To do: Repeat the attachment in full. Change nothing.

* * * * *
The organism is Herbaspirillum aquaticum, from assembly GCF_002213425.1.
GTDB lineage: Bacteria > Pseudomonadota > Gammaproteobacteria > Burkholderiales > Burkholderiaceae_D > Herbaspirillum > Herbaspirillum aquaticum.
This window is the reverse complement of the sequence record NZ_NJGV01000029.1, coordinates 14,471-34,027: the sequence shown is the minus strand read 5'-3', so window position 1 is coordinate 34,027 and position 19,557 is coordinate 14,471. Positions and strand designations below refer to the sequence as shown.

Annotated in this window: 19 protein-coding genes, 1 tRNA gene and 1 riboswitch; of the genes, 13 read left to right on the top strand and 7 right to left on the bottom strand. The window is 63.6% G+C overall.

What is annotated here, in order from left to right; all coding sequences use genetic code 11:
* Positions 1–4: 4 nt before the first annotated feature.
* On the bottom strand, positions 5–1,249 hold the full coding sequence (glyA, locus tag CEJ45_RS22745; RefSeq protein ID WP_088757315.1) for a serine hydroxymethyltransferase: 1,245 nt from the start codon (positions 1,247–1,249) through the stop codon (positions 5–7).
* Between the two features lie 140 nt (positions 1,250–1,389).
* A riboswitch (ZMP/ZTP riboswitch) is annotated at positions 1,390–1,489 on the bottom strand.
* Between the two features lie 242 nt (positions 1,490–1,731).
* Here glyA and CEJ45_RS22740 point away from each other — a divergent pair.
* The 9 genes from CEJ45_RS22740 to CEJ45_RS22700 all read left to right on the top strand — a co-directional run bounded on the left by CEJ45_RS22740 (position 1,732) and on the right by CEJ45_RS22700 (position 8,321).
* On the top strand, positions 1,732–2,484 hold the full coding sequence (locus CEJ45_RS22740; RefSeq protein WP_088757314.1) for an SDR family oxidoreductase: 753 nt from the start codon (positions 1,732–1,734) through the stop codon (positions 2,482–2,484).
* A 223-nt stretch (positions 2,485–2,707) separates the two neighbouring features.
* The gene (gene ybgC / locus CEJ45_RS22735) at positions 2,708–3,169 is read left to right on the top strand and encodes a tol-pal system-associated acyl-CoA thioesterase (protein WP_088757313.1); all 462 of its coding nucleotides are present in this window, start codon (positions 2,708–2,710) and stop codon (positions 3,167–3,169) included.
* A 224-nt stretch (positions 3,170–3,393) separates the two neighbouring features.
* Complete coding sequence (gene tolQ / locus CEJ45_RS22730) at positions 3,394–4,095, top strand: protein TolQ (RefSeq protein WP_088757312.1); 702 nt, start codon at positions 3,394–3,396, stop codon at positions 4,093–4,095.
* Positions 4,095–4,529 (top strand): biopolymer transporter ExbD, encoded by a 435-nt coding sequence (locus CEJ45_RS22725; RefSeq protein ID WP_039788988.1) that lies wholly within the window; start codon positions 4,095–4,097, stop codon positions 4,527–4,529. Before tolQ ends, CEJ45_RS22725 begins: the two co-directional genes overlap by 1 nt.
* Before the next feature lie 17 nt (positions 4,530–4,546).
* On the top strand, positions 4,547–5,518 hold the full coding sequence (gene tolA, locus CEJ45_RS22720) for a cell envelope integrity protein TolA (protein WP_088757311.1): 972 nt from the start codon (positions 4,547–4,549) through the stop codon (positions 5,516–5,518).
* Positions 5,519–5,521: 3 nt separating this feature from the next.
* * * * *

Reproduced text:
The organism is Herbaspirillum aquaticum, from assembly GCF_002213425.1.
GTDB lineage: Bacteria > Pseudomonadota > Gammaproteobacteria > Burkholderiales > Burkholderiaceae_D > Herbaspirillum > Herbaspirillum aquaticum.
This window is the reverse complement of the sequence record NZ_NJGV01000029.1, coordinates 14,471-34,027: the sequence shown is the minus strand read 5'-3', so window position 1 is coordinate 34,027 and position 19,557 is coordinate 14,471. Positions and strand designations below refer to the sequence as shown.

Annotated in this window: 19 protein-coding genes, 1 tRNA gene and 1 riboswitch; of the genes, 13 read left to right on the top strand and 7 right to left on the bottom strand. The window is 63.6% G+C overall.

What is annotated here, in order from left to right; all coding sequences use genetic code 11:
* Positions 1–4: 4 nt before the first annotated feature.
* On the bottom strand, positions 5–1,249 hold the full coding sequence (glyA, locus tag CEJ45_RS22745; RefSeq protein ID WP_088757315.1) for a serine hydroxymethyltransferase: 1,245 nt from the start codon (positions 1,247–1,249) through the stop codon (positions 5–7).
* Between the two features lie 140 nt (positions 1,250–1,389).
* A riboswitch (ZMP/ZTP riboswitch) is annotated at positions 1,390–1,489 on the bottom strand.
* Between the two features lie 242 nt (positions 1,490–1,731).
* Here glyA and CEJ45_RS22740 point away from each other — a divergent pair.
* The 9 genes from CEJ45_RS22740 to CEJ45_RS22700 all read left to right on the top strand — a co-directional run bounded on the left by CEJ45_RS22740 (position 1,732) and on the right by CEJ45_RS22700 (position 8,321).
* On the top strand, positions 1,732–2,484 hold the full coding sequence (locus CEJ45_RS22740; RefSeq protein WP_088757314.1) for an SDR family oxidoreductase: 753 nt from the start codon (positions 1,732–1,734) through the stop codon (positions 2,482–2,484).
* A 223-nt stretch (positions 2,485–2,707) separates the two neighbouring features.
* The gene (gene ybgC / locus CEJ45_RS22735) at positions 2,708–3,169 is read left to right on the top strand and encodes a tol-pal system-associated acyl-CoA thioesterase (protein WP_088757313.1); all 462 of its coding nucleotides are present in this window, start codon (positions 2,708–2,710) and stop codon (positions 3,167–3,169) included.
* A 224-nt stretch (positions 3,170–3,393) separates the two neighbouring features.
* Complete coding sequence (gene tolQ / locus CEJ45_RS22730) at positions 3,394–4,095, top strand: protein TolQ (RefSeq protein WP_088757312.1); 702 nt, start codon at positions 3,394–3,396, stop codon at positions 4,093–4,095.
* Positions 4,095–4,529 (top strand): biopolymer transporter ExbD, encoded by a 435-nt coding sequence (locus CEJ45_RS22725; RefSeq protein ID WP_039788988.1) that lies wholly within the window; start codon positions 4,095–4,097, stop codon positions 4,527–4,529. Before tolQ ends, CEJ45_RS22725 begins: the two co-directional genes overlap by 1 nt.
* Before the next feature lie 17 nt (positions 4,530–4,546).
* On the top strand, positions 4,547–5,518 hold the full coding sequence (gene tolA, locus CEJ45_RS22720) for a cell envelope integrity protein TolA (protein WP_088757311.1): 972 nt from the start codon (positions 4,547–4,549) through the stop codon (positions 5,516–5,518).
* Positions 5,519–5,521: 3 nt separating this feature from the next.